AP-HP Director General Martin Hirsch acknowledged at a press conference on Friday that “stocks are very short on certain drugs.“This Saturday evening, it’s Edouard Philippe who admits the existence of”supply tensions here and there” “We regulate them by ensuring the circulation of these products throughout the territory, because there are stocks. We guarantee it by making sure to encourage increased domestic and global productionAdded the Prime Minister. Update with Professor Roux.

What is the situation of Louis-Mourier resuscitation service today?

We fear the beginning of a stock shortage for the end of the weekend. We have visibility over two days. That is to say, we are not sure that our internal pharmacy will be able to supply us with all of the drugs necessary for optimal patient management. There is great concern because it is very likely that the AP-HP central pharmacy, despite all its efforts, may not be able to meet the demands of all hospitals and that we will end up with shortages during the restocking. This shortage situation is new but ultimately quite logical. Instead of having a variety of patients who require very different treatments, resuscitation services are currently finding themselves with a majority of Covid + patients who need the same molecules. It is this quantity of identical patients, hitherto unknown in our units, which causes the drug shortage.

Which families of molecules are likely to be lacking?

There is a strong tension on hypnotics. These are the molecules we use to keep patients in sleep in intensive care. The equation is therefore simple: if we run out of stocks, we will no longer be able to take care of new patients. It’s a real danger. We also fear a rapid shortage of curares, which allow the patient, once asleep, to prevent him from moving and therefore consume less oxygen. Curares are necessary because they allow these patients with acute respiratory distress syndrome (ARDS) to be completely ventilated by the ventilator. The last other concern concerns antibiotics. As we speak, I do not believe that an AP-HP hospital is lacking. But there is a risk of overconsumption in the days and weeks to come, because these serious patients in intensive care are at high risk of nosocomial infection. As you can see, the supply of these three groups of molecules is essential to save lives.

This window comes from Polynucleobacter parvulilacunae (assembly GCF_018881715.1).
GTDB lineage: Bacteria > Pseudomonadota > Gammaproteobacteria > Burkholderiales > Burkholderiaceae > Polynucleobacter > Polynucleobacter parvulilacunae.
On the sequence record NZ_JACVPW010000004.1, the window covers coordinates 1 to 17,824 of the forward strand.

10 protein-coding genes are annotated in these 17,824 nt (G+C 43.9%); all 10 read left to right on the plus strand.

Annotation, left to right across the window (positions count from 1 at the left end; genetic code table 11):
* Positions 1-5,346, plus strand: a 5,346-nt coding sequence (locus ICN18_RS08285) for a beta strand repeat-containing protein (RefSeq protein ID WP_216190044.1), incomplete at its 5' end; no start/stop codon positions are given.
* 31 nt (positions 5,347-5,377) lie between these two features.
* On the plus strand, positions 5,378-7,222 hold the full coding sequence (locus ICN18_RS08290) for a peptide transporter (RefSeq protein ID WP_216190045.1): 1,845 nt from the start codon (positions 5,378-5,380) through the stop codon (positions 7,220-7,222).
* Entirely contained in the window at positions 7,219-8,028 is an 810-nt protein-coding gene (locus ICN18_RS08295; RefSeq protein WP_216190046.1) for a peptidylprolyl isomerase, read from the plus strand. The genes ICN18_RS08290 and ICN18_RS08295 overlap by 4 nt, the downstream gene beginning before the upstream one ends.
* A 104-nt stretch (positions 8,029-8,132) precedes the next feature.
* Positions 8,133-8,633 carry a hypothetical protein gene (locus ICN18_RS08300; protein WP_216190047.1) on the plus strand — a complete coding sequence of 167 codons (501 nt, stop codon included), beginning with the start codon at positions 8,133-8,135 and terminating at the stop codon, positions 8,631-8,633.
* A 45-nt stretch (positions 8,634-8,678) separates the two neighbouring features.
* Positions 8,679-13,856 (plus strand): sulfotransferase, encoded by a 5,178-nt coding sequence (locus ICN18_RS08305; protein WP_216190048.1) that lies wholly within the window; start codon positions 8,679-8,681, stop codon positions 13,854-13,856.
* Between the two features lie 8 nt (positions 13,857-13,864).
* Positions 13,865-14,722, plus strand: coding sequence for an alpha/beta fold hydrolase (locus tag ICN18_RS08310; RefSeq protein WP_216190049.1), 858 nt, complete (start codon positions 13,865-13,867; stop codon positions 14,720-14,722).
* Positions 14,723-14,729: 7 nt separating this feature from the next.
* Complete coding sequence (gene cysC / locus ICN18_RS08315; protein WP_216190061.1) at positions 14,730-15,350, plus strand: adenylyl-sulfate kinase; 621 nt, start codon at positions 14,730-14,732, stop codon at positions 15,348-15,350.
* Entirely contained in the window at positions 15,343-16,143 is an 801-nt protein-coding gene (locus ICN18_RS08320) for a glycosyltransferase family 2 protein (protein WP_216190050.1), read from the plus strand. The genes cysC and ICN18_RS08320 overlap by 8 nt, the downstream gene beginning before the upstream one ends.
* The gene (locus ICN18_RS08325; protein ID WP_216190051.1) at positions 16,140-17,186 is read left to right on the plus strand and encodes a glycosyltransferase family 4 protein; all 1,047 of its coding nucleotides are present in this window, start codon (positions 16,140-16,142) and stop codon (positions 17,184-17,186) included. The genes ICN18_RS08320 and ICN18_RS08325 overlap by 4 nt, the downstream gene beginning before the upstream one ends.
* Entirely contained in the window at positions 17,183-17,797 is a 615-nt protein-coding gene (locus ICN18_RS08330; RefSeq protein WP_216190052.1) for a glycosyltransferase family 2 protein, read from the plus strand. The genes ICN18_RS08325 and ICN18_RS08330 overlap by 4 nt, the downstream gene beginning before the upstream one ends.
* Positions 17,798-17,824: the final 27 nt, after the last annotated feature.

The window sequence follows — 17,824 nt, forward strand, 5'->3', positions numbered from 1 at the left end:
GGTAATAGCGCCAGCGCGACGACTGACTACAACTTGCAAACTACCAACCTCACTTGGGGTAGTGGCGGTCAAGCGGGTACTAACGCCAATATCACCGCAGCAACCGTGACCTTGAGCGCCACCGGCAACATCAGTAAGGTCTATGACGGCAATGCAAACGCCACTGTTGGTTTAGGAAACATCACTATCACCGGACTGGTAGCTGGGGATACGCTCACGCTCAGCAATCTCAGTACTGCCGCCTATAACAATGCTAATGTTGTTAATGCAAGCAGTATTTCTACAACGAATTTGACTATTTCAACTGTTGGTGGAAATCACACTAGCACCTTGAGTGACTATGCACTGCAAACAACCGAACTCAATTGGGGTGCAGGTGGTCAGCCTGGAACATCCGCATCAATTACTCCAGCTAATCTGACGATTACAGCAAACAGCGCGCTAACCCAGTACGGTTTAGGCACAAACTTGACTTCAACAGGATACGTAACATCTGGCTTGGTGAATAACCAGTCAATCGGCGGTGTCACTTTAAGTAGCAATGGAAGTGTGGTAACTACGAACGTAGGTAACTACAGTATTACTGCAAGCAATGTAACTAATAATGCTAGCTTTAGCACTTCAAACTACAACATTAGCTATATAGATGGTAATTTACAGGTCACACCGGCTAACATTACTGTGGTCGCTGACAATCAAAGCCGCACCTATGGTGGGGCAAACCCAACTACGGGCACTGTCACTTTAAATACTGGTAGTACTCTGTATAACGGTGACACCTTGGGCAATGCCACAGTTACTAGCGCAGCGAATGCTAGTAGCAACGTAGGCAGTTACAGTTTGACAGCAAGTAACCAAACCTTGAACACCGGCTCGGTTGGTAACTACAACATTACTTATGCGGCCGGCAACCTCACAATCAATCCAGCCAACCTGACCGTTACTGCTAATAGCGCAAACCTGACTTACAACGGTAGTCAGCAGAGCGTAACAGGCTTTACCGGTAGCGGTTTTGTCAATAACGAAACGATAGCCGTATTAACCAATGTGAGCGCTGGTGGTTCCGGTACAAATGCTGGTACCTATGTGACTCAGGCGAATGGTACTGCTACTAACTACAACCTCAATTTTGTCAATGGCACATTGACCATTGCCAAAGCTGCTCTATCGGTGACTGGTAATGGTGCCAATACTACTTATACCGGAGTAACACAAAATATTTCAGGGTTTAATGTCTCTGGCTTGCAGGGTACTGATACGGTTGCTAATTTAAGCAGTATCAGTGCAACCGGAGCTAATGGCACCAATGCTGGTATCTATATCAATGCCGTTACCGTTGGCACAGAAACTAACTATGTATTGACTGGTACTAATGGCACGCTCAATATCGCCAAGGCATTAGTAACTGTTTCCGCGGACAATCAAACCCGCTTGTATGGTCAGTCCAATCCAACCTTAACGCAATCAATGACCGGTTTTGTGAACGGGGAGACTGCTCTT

Your working group’s mission was to think of new protocols to save your stocks. A summary of your recommendations is currently being sent to all AP-HP hospitals. What does it contain?

At this stage, we propose an optimization of the sedation protocols in order to limit any use which is not absolutely necessary. A close relationship between the pharmacy and the resuscitation service is also necessary in order to anticipate any shortage of a molecule to refer to another close molecule. We also underlined the interest of associating other molecules making it possible to reduce the quantity of usual molecules to be administered. More specifically for sedation, one of the recommendations would also be to use the usual method of anesthesia in the operating room. It is a procedure that uses halogenated gases to put people to sleep and that we never use in most resuscitation services. This technique would also limit the use of curares.